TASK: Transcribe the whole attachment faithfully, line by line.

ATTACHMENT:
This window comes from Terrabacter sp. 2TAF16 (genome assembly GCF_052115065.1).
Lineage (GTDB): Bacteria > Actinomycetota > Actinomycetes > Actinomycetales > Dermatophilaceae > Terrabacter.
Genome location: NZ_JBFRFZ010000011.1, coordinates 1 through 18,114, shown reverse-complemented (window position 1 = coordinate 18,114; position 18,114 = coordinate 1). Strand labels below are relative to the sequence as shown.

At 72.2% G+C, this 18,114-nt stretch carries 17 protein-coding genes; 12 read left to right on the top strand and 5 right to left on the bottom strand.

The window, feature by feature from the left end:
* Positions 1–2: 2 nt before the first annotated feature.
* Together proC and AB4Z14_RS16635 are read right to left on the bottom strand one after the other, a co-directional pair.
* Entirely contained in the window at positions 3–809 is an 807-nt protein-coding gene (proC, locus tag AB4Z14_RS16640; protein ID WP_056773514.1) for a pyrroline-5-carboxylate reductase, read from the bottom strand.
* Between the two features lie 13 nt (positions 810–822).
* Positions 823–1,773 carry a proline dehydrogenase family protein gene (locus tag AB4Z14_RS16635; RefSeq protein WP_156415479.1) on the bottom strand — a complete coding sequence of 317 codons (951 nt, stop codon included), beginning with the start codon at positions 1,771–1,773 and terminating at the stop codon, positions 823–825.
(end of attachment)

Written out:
This window comes from Terrabacter sp. 2TAF16 (genome assembly GCF_052115065.1).
Lineage (GTDB): Bacteria > Actinomycetota > Actinomycetes > Actinomycetales > Dermatophilaceae > Terrabacter.
Genome location: NZ_JBFRFZ010000011.1, coordinates 1 through 18,114, shown reverse-complemented (window position 1 = coordinate 18,114; position 18,114 = coordinate 1). Strand labels below are relative to the sequence as shown.

At 72.2% G+C, this 18,114-nt stretch carries 17 protein-coding genes; 12 read left to right on the top strand and 5 right to left on the bottom strand.

The window, feature by feature from the left end:
* Positions 1–2: 2 nt before the first annotated feature.
* Together proC and AB4Z14_RS16635 are read right to left on the bottom strand one after the other, a co-directional pair.
* Entirely contained in the window at positions 3–809 is an 807-nt protein-coding gene (proC, locus tag AB4Z14_RS16640; protein ID WP_056773514.1) for a pyrroline-5-carboxylate reductase, read from the bottom strand.
* Between the two features lie 13 nt (positions 810–822).
* Positions 823–1,773 carry a proline dehydrogenase family protein gene (locus tag AB4Z14_RS16635; RefSeq protein WP_156415479.1) on the bottom strand — a complete coding sequence of 317 codons (951 nt, stop codon included), beginning with the start codon at positions 1,771–1,773 and terminating at the stop codon, positions 823–825.